We’ve all heard about PCOD at some point in our lives. PCOD or PCOS is a term thrown at women each time they have heavy or painful periods. While this might not be the case, painful periods necessarily do not point towards PCOS. Still, the number of women with PCOS is steadily rising across the world. So, if you’re someone who wants to know more about the condition and the diet that works the best with it, you’ve come to the right place.
PCOS/PCOD stands for polycystic ovary syndrome or disease according to the initials used. According to the research done by Robert L Barbieri, MD, and David A Ehrmann, MD, about 5 to 10% of women suffer from PCOS, although one in five women may just have polycystic ovaries.
According to the same research, and in general medical knowledge, having polycystic ovaries (PCO) suggests that during an ultrasound, one can see multiple cysts in the ovaries. This is fairly common. Polycystic ovarian syndrome (PCOS), on the other hand, affects women with PCO. With the condition, women also experience symptoms that include hormonal imbalance, excessive hair growth, active skin breakouts, and weight gain, coupled with irregular periods and heavy periods.
Now, when it comes to PCOS, there is overwhelming information online concerning what to eat and what to avoid, so here’s a handy guide that can be of use to you.
While currently there exists no clear treatment of PCOS, the symptoms of the condition, fortunately, can be managed. One of the commonly faced problems with PCOS is obesity, over 40–80 percent of women with the condition are reported to be obese according to an NCBI (National Center for Biotechnology Information).
Secondly, with PCOS you often get cravings for calorie-dense carbs. The only solution, in the long term, is to eat a well-balanced, with low GI (Glycemic index) levels. This would look like a plate with colourful veggies, protein-rich foods, and healthy fats. Here are a few general tips to read before you structure your PCOS friendly diet:
1. Generally, you want to focus on eating healthy, this means consuming tonnes of fruits and veggies and avoiding smoking. Maintaining a healthy level of blood sugar throughout the day. This does not mean that you start following any random fad diets. Food should be eaten with a focus on giving optimum energy to your body, managing stress levels, and balancing those jumpy hormones.
2. An ideal monthly grocery shopping list would have lots of leafy green vegetables, berries, pineapples, and more whole foods instead of processed alternatives as tempting as they might seem, and lastly, sources of protein like fish, eggs, and chicken breast, and good fats like nuts and avocado.
3. During your period, if you experience more bloating than usual, adding spices like turmeric, cinnamon, fenugreek, and ginger to your diet can be really good for you as they’re anti-inflammatory in nature and also help with insulin resistance.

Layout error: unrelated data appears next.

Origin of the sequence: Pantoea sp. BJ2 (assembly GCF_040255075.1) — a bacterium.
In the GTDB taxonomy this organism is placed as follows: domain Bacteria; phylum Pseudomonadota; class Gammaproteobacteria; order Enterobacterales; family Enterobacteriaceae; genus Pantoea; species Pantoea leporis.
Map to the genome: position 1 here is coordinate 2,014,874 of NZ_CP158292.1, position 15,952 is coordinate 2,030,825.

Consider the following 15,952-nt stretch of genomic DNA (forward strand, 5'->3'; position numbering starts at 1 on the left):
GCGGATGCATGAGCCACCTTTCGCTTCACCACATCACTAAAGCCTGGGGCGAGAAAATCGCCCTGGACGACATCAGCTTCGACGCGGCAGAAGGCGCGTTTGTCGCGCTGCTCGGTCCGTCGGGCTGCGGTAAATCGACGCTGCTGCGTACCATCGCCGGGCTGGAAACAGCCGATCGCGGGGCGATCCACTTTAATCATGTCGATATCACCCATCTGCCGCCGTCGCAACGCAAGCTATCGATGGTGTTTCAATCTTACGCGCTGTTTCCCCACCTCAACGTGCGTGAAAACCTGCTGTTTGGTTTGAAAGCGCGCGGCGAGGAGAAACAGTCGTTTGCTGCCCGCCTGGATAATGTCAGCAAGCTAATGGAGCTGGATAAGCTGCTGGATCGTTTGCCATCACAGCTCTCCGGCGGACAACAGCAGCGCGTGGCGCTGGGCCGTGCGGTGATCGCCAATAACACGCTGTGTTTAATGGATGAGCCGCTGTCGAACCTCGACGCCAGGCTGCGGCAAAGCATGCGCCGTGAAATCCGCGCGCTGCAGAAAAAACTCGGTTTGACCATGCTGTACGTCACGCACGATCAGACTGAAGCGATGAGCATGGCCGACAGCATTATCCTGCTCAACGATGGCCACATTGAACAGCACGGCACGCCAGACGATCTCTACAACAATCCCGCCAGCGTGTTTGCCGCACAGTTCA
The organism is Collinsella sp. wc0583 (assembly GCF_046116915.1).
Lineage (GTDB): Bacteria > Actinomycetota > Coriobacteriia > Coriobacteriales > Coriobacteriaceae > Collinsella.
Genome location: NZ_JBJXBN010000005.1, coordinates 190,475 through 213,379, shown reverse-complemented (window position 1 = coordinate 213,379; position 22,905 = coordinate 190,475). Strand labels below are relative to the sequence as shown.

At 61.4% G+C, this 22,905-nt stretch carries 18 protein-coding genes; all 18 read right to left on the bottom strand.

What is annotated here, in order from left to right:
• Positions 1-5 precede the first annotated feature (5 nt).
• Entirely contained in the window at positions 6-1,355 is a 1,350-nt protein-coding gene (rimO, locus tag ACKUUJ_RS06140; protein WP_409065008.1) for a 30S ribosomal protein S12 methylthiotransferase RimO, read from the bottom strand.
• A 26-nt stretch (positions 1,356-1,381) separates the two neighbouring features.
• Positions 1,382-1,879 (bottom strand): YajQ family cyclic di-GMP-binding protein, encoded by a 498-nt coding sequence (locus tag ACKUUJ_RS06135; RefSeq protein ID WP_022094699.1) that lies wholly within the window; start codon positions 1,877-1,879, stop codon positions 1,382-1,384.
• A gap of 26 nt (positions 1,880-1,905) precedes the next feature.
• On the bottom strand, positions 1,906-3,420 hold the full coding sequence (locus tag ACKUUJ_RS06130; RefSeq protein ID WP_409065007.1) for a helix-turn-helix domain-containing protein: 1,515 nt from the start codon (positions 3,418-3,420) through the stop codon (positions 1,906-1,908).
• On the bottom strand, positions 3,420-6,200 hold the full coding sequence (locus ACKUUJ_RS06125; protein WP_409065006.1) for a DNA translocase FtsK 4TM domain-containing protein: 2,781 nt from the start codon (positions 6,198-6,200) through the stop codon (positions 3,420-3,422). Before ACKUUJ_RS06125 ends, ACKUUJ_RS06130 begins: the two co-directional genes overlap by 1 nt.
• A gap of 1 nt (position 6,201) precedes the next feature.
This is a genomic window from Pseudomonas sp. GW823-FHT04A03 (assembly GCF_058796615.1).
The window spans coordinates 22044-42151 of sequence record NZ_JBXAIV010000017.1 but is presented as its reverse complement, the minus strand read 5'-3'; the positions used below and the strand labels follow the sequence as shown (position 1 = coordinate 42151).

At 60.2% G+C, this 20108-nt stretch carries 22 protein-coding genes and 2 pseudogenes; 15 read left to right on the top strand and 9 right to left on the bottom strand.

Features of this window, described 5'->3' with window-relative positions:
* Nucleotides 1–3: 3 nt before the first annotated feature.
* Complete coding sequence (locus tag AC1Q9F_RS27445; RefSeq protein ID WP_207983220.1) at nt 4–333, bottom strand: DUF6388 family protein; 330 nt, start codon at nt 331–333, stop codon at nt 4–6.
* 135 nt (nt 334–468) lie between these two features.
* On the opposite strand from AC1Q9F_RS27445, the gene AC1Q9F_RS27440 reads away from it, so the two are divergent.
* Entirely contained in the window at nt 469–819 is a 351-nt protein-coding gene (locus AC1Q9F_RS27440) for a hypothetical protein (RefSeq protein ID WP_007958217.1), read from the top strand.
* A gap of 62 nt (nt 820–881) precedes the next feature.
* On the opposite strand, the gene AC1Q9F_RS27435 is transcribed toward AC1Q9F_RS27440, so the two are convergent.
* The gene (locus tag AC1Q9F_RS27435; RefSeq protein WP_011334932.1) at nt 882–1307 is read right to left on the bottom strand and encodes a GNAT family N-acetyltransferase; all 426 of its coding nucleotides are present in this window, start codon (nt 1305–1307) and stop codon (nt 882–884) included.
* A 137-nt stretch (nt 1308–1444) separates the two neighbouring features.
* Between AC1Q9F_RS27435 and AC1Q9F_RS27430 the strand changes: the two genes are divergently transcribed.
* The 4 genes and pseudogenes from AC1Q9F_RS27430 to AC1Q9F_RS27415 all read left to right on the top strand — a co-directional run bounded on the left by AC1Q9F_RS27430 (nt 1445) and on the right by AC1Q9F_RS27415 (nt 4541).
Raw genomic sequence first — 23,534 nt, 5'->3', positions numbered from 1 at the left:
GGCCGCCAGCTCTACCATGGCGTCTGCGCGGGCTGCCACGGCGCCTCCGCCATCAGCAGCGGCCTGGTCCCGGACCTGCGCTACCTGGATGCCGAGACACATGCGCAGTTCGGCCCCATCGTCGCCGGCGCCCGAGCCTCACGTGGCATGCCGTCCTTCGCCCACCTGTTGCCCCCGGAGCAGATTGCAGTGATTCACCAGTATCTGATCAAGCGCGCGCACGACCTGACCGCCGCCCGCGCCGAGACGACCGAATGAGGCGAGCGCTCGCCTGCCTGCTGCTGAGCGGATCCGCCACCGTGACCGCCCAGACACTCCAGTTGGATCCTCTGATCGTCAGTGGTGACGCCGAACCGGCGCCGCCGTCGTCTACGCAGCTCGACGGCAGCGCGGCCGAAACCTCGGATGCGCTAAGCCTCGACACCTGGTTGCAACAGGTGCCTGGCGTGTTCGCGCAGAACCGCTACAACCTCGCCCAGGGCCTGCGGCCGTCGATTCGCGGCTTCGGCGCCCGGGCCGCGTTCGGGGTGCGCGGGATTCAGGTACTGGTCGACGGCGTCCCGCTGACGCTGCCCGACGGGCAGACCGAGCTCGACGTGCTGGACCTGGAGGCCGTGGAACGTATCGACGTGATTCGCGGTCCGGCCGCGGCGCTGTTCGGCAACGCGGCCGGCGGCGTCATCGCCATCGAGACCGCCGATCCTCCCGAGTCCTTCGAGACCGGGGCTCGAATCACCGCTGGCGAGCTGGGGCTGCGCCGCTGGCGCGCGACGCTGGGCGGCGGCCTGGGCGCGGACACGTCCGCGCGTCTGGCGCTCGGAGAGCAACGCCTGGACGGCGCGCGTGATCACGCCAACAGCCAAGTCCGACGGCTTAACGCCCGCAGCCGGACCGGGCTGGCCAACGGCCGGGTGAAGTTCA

4. Seeds such as flax seeds and sunflower seeds are fiber-rich and can be incorporated into your meals easily just by sprinkling over anything you’re eating like salads or even a smoothie. They’re rich in fiber and Omega 3s.
5. With PCOS, there is a tendency to gain weight, If you’ve already gained a few kilograms and are looking to lose those extra kgs, opting for wholegrain carbs over anything could help tremendously. So, reducing the consumption of white pasta, white rice, and anything too processed (including processed meats) is the directive that helps.
6. Increasing healthy fats in your diet like avocado, salmon, chicken, fish, and olive oil will help keep you satiated and can help your body absorb vitamins A, D, E, K and help with healthy female hormone levels. Try complex carbohydrates instead of simple carbs fruits, vegetables, and pulses. These foods are a great source of phytonutrients, vitamins, and minerals as well as fiber.
7. If you have PCOS, avoid consuming milk and other dairy products as these foods trigger insulin production and testosterone levels in the body, and this, in turn, can cause acne and major breakouts on the skin.
8. Make sure you’re working out for a minimum of half an hour each day. This helps relieve stress and manage insulin resistance. You can choose any kind of exercise that you like, these could include skipping, brisk walking or even running. With regular workouts, when you lose excess weight, the metabolism heightens and keeps the body healthy.
Lastly, when it comes to PCOS-related heavy periods that are so random with their timing, you need a sanitary napkin that can support you completely. The Hi Life organic period pads are a great option for those annoying days and nights when you’re faced with a relatively heavy period flow. Our feather-soft pads are made of 100% organic cotton ethically sourced from Texas. Moreover, our carefully designed pads have features that include the likes of two air-laid sheets that effectively prevents backflow to prevent any stains, an intricate honeycomb structure on both sides that supports greater absorption and prevents leakage from the sides, and lastly, a hyper-absorbent core with superabsorbent particles which ensures 400% absorption as compared to regular pads.
With regard to the off-timing of the period, we also have a subscription service that lets you order our super-absorbent organic pads in advance so you don’t have to worry about buying your pad stash each month.
Hope this guide equips you to deal with PCOS woes in a better manner!